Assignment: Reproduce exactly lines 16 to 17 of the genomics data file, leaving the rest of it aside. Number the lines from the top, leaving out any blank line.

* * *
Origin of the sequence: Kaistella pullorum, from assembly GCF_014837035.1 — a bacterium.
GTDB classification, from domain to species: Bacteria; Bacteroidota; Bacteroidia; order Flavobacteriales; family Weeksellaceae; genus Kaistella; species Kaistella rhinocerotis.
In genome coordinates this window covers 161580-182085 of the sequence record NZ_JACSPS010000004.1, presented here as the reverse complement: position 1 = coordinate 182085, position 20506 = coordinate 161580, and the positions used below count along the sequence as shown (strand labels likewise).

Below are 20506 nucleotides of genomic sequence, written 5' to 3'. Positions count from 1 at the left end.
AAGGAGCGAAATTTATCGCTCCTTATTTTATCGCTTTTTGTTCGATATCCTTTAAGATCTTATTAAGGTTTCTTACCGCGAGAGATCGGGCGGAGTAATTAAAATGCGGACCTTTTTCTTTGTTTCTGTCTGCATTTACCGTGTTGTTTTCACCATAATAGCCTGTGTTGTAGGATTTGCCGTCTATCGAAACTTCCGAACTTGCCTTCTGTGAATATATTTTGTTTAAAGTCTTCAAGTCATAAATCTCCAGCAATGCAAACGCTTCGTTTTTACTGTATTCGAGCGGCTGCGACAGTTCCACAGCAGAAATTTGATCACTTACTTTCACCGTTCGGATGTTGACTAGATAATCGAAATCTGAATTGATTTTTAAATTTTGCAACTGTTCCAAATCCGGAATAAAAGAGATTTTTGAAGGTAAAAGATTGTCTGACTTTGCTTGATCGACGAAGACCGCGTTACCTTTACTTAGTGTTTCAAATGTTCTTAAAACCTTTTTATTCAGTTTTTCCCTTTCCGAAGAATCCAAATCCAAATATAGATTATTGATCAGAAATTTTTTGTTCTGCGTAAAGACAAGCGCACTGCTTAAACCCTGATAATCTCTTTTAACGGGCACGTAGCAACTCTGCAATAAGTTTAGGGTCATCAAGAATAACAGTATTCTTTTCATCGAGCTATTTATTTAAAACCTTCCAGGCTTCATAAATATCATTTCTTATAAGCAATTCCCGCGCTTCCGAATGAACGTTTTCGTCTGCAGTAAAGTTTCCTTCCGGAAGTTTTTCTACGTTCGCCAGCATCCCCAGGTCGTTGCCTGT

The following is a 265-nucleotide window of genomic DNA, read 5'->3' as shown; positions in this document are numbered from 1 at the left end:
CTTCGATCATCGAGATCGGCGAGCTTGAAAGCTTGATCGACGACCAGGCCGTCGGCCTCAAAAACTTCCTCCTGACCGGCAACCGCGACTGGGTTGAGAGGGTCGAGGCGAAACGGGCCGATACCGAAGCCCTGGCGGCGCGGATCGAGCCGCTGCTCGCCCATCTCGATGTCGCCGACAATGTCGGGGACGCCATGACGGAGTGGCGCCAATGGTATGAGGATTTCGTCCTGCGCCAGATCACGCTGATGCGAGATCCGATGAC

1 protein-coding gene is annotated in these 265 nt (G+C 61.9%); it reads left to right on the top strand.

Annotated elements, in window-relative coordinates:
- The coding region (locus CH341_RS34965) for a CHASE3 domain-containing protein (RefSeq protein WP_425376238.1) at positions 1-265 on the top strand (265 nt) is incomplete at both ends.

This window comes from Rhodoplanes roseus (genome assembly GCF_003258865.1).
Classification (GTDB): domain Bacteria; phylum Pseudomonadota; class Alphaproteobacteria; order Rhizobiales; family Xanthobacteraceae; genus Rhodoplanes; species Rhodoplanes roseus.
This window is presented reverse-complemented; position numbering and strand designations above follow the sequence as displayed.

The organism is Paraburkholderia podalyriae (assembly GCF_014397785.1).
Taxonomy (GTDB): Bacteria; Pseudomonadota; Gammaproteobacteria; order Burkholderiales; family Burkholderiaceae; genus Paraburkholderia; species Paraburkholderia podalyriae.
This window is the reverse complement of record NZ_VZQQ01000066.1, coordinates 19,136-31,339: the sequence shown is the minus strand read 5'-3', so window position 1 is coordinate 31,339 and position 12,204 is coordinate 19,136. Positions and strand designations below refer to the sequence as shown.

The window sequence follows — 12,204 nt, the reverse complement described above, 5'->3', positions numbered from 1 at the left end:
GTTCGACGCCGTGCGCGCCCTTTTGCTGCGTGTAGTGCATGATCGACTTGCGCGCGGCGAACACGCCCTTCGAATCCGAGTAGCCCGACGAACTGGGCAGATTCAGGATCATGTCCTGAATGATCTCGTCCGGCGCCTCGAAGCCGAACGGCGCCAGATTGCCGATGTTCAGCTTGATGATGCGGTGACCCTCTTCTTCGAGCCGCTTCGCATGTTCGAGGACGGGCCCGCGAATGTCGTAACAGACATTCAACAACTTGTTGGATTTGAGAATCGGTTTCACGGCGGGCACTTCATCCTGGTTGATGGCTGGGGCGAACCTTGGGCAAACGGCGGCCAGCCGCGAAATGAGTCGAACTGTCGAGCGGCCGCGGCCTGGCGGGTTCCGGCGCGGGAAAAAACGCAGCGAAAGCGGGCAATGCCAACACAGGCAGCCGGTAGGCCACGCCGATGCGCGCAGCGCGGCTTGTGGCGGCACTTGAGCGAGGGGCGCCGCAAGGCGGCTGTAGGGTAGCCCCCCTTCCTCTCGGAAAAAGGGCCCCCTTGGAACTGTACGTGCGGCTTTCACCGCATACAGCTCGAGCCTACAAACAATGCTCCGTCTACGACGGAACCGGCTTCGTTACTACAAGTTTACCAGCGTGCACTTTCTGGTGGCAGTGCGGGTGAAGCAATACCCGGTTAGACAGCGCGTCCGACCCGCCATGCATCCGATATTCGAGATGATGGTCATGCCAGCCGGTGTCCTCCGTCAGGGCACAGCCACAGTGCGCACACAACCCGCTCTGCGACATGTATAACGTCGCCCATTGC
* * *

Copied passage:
This window is the reverse complement of record NZ_VZQQ01000066.1, coordinates 19,136-31,339: the sequence shown is the minus strand read 5'-3', so window position 1 is coordinate 31,339 and position 12,204 is coordinate 19,136. Positions and strand designations below refer to the sequence as shown.

The window sequence follows — 12,204 nt, the reverse complement described above, 5'->3', positions numbered from 1 at the left end: